Ohio abortion rate hits record low

Ohio abortion rates have gone down for the 10th straight year. / flequi (Flickr)

The number of abortions reported in Ohio has decreased for a 10th straight year, dropping to the lowest level since record-keeping started in 1976, according to new data from the state Department of Health.

The annual report released Thursday says 28,123 pregnancies were terminated in 2010. That's about 600 fewer abortions than were reported the previous year. The number of reported Ohio abortions has dropped each year since 2000, when there were more than 37,000.

Doctors are required to inform the state's health department about induced abortions using confidential reports.

The report doesn't speculate on reasons for the decline, though groups on each side of the issue offered their own observations.

"Moms are being protected, more babies are alive today and we can all agree that this is good public policy," said Michael Gonidakis, executive director of the anti-abortion group Ohio Right to Life.

Kellie Copeland, executive director of NARAL Pro-Choice Ohio, said she hoped the numbers had gone down because women had better access to birth control and not that they were being denied access to "safe, legal abortions that they want."

"If it's because unintended pregnancies are going down, that's great news," Copeland said. "But the report doesn't really give me that information."

The new data showed more than three-fourths of the women having abortions last year were never married, and nearly two-thirds of them already had at least one living child.

State lawmakers have recently taken up a handful of measures that seek to place restrictions on abortion.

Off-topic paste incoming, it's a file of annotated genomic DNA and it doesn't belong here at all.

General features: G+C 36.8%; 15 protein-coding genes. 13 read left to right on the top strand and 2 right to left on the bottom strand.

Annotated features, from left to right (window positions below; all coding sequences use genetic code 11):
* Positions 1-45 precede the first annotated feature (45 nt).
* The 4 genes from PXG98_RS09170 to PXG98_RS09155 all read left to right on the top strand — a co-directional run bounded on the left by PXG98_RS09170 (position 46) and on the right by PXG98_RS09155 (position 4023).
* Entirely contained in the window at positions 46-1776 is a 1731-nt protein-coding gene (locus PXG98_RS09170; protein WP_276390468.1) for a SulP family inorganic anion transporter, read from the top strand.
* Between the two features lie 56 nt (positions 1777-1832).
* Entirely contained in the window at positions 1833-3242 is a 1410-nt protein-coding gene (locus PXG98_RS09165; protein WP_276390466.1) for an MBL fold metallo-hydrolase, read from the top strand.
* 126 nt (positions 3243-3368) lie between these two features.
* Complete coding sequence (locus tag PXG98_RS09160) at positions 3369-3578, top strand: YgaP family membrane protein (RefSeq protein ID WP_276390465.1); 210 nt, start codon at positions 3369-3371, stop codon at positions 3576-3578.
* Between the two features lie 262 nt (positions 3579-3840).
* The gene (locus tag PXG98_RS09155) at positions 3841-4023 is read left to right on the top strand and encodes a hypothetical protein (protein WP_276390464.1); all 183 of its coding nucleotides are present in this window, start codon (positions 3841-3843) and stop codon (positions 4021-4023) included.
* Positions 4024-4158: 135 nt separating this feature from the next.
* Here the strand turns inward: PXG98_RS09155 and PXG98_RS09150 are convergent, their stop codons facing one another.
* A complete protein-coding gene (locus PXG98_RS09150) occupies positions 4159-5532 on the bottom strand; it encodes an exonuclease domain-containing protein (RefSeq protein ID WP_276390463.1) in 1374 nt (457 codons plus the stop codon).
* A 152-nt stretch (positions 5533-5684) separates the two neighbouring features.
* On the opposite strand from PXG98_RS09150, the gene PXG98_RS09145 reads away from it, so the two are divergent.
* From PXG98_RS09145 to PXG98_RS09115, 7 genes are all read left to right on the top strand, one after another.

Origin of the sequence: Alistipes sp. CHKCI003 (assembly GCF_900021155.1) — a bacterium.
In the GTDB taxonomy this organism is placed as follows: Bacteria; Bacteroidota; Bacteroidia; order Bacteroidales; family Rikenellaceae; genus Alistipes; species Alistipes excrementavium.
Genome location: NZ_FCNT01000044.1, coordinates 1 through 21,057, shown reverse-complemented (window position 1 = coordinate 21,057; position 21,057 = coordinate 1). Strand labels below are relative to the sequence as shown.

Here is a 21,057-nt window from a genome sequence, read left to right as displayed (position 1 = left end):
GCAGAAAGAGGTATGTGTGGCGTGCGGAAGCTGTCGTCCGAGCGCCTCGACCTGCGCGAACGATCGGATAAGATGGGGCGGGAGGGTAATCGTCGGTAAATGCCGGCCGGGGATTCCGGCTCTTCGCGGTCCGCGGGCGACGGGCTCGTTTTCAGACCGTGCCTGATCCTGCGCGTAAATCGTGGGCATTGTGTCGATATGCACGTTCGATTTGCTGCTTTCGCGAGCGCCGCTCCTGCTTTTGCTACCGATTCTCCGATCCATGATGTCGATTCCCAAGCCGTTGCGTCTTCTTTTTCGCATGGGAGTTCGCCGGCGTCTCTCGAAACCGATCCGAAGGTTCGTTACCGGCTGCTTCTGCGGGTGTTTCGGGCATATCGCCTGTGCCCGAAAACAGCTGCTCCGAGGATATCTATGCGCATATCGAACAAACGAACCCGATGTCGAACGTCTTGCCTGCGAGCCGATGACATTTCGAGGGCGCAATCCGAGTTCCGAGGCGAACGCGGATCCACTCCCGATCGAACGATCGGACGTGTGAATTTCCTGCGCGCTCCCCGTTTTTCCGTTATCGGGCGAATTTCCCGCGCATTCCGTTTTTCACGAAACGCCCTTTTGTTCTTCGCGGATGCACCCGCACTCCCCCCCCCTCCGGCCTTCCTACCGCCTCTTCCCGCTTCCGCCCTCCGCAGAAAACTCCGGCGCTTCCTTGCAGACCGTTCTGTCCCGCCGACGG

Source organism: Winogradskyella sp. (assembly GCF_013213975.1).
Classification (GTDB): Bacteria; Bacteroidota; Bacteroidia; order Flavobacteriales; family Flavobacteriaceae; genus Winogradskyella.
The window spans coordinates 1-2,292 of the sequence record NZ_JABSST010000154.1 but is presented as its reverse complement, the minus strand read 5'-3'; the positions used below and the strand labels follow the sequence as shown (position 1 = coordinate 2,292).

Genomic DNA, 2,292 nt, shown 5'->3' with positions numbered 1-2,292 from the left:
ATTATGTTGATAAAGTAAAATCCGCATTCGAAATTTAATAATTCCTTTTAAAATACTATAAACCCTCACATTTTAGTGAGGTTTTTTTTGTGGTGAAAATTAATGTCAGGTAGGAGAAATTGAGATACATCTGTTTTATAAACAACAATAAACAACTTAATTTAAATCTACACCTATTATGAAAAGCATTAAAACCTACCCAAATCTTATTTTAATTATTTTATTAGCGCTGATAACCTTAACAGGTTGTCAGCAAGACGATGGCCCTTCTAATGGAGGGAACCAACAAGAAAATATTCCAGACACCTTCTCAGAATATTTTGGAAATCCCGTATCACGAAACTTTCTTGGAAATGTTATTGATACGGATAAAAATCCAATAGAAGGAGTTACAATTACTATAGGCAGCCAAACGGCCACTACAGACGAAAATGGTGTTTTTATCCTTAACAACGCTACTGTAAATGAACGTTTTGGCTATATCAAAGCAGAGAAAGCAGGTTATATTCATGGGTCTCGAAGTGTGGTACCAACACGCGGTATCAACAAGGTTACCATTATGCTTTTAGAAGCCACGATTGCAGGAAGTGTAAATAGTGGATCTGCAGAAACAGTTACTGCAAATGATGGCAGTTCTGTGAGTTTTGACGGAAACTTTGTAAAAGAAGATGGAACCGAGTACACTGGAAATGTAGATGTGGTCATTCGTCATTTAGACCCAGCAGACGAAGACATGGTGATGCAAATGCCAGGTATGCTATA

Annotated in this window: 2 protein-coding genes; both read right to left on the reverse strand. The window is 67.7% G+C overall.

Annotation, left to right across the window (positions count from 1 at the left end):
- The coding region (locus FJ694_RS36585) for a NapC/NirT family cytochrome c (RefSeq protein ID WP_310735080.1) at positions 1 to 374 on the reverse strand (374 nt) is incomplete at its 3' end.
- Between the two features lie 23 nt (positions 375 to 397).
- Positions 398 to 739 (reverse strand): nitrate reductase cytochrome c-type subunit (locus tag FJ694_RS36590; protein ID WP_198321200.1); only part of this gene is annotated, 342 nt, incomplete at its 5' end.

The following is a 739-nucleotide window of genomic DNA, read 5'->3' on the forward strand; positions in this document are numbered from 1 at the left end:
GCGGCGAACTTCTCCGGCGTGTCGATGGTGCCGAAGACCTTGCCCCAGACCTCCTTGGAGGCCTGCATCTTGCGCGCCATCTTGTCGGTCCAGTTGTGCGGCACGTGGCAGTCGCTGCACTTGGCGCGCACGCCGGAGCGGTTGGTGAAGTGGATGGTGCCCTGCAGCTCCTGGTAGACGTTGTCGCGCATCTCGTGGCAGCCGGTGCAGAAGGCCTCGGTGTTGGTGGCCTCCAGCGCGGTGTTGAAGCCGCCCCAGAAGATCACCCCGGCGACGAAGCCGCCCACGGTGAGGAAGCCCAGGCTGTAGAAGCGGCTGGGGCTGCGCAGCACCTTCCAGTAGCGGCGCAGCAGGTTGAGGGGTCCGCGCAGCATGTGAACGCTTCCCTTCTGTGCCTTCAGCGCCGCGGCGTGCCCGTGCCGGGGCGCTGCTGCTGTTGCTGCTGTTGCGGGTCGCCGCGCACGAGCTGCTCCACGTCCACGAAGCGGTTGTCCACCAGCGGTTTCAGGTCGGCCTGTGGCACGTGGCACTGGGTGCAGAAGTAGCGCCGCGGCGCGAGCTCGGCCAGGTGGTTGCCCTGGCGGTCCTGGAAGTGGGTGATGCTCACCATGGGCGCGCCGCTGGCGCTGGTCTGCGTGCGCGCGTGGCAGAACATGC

Earlier this week, the state Senate approved a bill that contains new requirements before a minor can be allowed to have an abortion without her parents agreeing to it. Under the bill, a judge considering whether to let a girl bypass the state's parental consent requirement would have to ask if she understands the physical and emotional impacts of having an abortion. The judge also must ask the girl if she was coached on how to answer such questions.

In July, Gov. John Kasich signed a law limiting access to abortion if a fetus could survive outside the womb. The measure requires a doctor to test a fetus' viability before performing an abortion after 20 weeks into pregnancy, and bans the procedure if there is a positive result. There is no exception for the health or life of the mother, though a doctor could use those reasons as a defense if prosecuted.

A bill that would impose the strictest abortion restrictions in the nation also cleared the Ohio House in late June, though its prospects in the Senate aren't clear. That legislation would ban abortions after the first detectable fetal heartbeat, which can occur as early as six weeks into pregnancy.

Do you think abortion rates are going down because of better access to contraceptives and education, or because of Ohio laws that make it more difficult to get one? Sound off below...